Signal a condition

Signal a condition to handlers that have been established on the stack. Conditions signalled with cnd_signal() are assumed to be benign. Control flow can resume normally once the conditions has been signalled (if no handler jumped somewhere else on the evaluation stack). On the other hand, cnd_abort() treats the condition as critical and will jump out of the distressed call frame (see rst_abort()), unless a handler can deal with the condition.

cnd_signal(.cnd, ..., .msg = NULL, .call = NULL, .mufflable = TRUE)

cnd_inform(.cnd, ..., .msg = NULL, .call = NULL, .mufflable = FALSE)

cnd_warn(.cnd, ..., .msg = NULL, .call = NULL, .mufflable = FALSE)

cnd_abort(.cnd, ..., .msg = NULL, .call = NULL, .mufflable = FALSE)


Either a condition object (see cnd()), or the name of a s3 class from which a new condition will be created.


Named data fields stored inside the condition object. These dots are evaluated with explicit splicing.


A string to override the condition's default message.


Whether to display the call of the frame in which the condition is signalled. If TRUE, the call is stored in the call field of the condition object: this field is displayed by R when an error is issued. If a number n, the call is taken from the nth frame on the call stack. If NULL, the call is taken from the .call field that was supplied to the condition constructor (e.g. cnd()). In all cases the .call field is updated with the actual call.


Whether to signal the condition with a muffling restart. This is useful to let inplace() handlers muffle a condition. It stops the condition from being passed to other handlers when the inplace handler did not jump elsewhere. TRUE by default for benign conditions, but FALSE for critical ones, since in those cases execution should probably not be allowed to continue normally.


If .critical is FALSE, this function has no side effects beyond calling handlers. In particular, execution will continue normally after signalling the condition (unless a handler jumped somewhere else via rst_jump() or by being exiting()). If .critical is TRUE, the condition is signalled via base::stop() and the program will terminate if no handler dealt with the condition by jumping out of the distressed call frame.

inplace() handlers are called in turn when they decline to handle the condition by returning normally. However, it is sometimes useful for an inplace handler to produce a side effect (signalling another condition, displaying a message, logging something, etc), prevent the condition from being passed to other handlers, and resume execution from the place where the condition was signalled. The easiest way to accomplish this is by jumping to a restart point (see with_restarts()) established by the signalling function. If .mufflable is TRUE, a muffle restart is established. This allows inplace handler to muffle a signalled condition. See rst_muffle() to jump to a muffling restart, and the muffle argument of inplace() for creating a muffling handler.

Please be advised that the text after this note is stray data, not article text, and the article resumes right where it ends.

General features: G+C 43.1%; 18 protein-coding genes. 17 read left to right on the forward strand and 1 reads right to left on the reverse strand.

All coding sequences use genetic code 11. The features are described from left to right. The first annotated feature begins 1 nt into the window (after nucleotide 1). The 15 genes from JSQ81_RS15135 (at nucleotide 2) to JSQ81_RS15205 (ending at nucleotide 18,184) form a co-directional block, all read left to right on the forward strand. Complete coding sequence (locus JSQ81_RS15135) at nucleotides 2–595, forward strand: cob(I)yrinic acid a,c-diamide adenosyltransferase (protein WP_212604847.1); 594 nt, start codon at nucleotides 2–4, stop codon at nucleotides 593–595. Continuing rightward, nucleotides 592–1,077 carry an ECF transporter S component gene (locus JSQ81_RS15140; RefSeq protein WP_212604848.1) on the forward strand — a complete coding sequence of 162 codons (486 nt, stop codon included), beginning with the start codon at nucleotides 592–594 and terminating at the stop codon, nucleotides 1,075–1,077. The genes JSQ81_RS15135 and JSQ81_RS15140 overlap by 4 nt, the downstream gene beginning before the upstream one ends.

See Also

abort(), warn() and inform() for signalling typical R conditions. See with_handlers() for establishing condition handlers.

  • cnd_signal
  • cnd_inform
  • cnd_warn
  • cnd_abort
# Creating a condition of type "foo"
cnd <- cnd("foo")

# If no handler capable of dealing with "foo" is established on the
# stack, signalling the condition has no effect:

# To learn more about establishing condition handlers, see
# documentation for with_handlers(), exiting() and inplace():
  foo = inplace(function(c) cat("side effect!\n"))

# By default, cnd_signal() creates a muffling restart which allows
# inplace handlers to prevent a condition from being passed on to
# other handlers and to resume execution:
undesirable_handler <- inplace(function(c) cat("please don't call me\n"))
muffling_handler <- inplace(function(c) {
  cat("muffling foo...\n")

with_handlers(foo = undesirable_handler,
  with_handlers(foo = muffling_handler, {
    "return value"

# cnd_warn() and cnd_inform() signal a condition and display a
# warning or message:
# }
# }
# You can signal a critical condition with cnd_abort(). Unlike
# cnd_signal() which has no side effect besides signalling the
# condition, cnd_abort() makes the program terminate with an error
# unless a handler can deal with the condition:
# }
# }
# If you don't specify a .msg or .call, the default message/call
# (supplied to cnd()) are displayed. Otherwise, the ones
# supplied to cnd_abort() and cnd_signal() take precedence:
# }
critical <- cnd("my_error",
  .msg = "default 'my_error' msg",
  .call = quote(default(call))
cnd_abort(critical, .msg = "overridden msg")

fn <- function(...) {
  cnd_abort(critical, .call = TRUE)
fn(arg = foo(bar))
# }
# Note that by default a condition signalled with cnd_abort() does
# not have a muffle restart. That is because in most cases,
# execution should not continue after signalling a critical
# condition.
# }
Documentation reproduced from package rlang, version 0.2.2, License: GPL-3

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